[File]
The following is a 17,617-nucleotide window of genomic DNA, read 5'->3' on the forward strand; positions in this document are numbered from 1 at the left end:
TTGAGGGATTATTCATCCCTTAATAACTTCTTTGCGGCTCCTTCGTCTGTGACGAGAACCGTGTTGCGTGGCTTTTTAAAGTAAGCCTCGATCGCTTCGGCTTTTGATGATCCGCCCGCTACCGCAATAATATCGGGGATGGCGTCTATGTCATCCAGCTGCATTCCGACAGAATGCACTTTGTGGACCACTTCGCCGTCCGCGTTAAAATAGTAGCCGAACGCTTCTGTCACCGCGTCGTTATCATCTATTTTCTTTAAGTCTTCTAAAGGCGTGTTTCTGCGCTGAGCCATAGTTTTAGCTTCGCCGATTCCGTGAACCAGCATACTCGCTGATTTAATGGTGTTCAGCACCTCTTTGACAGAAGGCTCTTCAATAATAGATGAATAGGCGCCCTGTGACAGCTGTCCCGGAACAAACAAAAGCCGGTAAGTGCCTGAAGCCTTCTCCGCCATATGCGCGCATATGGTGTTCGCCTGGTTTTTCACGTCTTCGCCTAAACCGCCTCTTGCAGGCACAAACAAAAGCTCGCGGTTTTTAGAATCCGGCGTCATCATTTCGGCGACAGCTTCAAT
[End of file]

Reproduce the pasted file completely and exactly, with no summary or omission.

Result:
The following is a 17,617-nucleotide window of genomic DNA, read 5'->3' on the forward strand; positions in this document are numbered from 1 at the left end:
TTGAGGGATTATTCATCCCTTAATAACTTCTTTGCGGCTCCTTCGTCTGTGACGAGAACCGTGTTGCGTGGCTTTTTAAAGTAAGCCTCGATCGCTTCGGCTTTTGATGATCCGCCCGCTACCGCAATAATATCGGGGATGGCGTCTATGTCATCCAGCTGCATTCCGACAGAATGCACTTTGTGGACCACTTCGCCGTCCGCGTTAAAATAGTAGCCGAACGCTTCTGTCACCGCGTCGTTATCATCTATTTTCTTTAAGTCTTCTAAAGGCGTGTTTCTGCGCTGAGCCATAGTTTTAGCTTCGCCGATTCCGTGAACCAGCATACTCGCTGATTTAATGGTGTTCAGCACCTCTTTGACAGAAGGCTCTTCAATAATAGATGAATAGGCGCCCTGTGACAGCTGTCCCGGAACAAACAAAAGCCGGTAAGTGCCTGAAGCCTTCTCCGCCATATGCGCGCATATGGTGTTCGCCTGGTTTTTCACGTCTTCGCCTAAACCGCCTCTTGCAGGCACAAACAAAAGCTCGCGGTTTTTAGAATCCGGCGTCATCATTTCGGCGACAGCTTCAAT